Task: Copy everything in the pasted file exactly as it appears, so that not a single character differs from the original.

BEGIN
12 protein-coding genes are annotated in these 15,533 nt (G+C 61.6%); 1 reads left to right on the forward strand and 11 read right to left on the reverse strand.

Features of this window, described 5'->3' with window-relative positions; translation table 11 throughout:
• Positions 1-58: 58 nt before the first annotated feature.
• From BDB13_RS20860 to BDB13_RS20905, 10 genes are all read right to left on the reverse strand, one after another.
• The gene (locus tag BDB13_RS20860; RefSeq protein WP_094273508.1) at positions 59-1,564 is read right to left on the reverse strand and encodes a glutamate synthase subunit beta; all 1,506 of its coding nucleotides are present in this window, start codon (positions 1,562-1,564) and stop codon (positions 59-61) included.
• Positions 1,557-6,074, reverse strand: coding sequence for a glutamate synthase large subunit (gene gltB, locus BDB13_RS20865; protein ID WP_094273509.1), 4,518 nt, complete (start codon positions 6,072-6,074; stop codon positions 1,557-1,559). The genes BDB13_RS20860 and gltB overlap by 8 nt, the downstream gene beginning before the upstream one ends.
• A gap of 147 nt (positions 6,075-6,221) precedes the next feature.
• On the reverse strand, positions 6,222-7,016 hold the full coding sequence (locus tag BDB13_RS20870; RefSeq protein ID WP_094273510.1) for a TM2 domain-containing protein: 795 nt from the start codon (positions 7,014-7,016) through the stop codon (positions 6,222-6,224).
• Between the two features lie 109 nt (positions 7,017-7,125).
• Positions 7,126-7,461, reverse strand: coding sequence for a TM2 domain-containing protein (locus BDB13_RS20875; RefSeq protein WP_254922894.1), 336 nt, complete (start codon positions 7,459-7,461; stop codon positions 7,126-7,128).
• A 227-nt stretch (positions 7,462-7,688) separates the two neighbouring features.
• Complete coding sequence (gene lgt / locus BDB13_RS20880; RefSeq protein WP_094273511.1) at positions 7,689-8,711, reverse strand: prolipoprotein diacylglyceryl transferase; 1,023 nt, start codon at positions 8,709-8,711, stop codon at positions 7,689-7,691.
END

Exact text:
12 protein-coding genes are annotated in these 15,533 nt (G+C 61.6%); 1 reads left to right on the forward strand and 11 read right to left on the reverse strand.

Features of this window, described 5'->3' with window-relative positions; translation table 11 throughout:
• Positions 1-58: 58 nt before the first annotated feature.
• From BDB13_RS20860 to BDB13_RS20905, 10 genes are all read right to left on the reverse strand, one after another.
• The gene (locus tag BDB13_RS20860; RefSeq protein WP_094273508.1) at positions 59-1,564 is read right to left on the reverse strand and encodes a glutamate synthase subunit beta; all 1,506 of its coding nucleotides are present in this window, start codon (positions 1,562-1,564) and stop codon (positions 59-61) included.
• Positions 1,557-6,074, reverse strand: coding sequence for a glutamate synthase large subunit (gene gltB, locus BDB13_RS20865; protein ID WP_094273509.1), 4,518 nt, complete (start codon positions 6,072-6,074; stop codon positions 1,557-1,559). The genes BDB13_RS20860 and gltB overlap by 8 nt, the downstream gene beginning before the upstream one ends.
• A gap of 147 nt (positions 6,075-6,221) precedes the next feature.
• On the reverse strand, positions 6,222-7,016 hold the full coding sequence (locus tag BDB13_RS20870; RefSeq protein ID WP_094273510.1) for a TM2 domain-containing protein: 795 nt from the start codon (positions 7,014-7,016) through the stop codon (positions 6,222-6,224).
• Between the two features lie 109 nt (positions 7,017-7,125).
• Positions 7,126-7,461, reverse strand: coding sequence for a TM2 domain-containing protein (locus BDB13_RS20875; RefSeq protein WP_254922894.1), 336 nt, complete (start codon positions 7,459-7,461; stop codon positions 7,126-7,128).
• A 227-nt stretch (positions 7,462-7,688) separates the two neighbouring features.
• Complete coding sequence (gene lgt / locus BDB13_RS20880; RefSeq protein WP_094273511.1) at positions 7,689-8,711, reverse strand: prolipoprotein diacylglyceryl transferase; 1,023 nt, start codon at positions 8,709-8,711, stop codon at positions 7,689-7,691.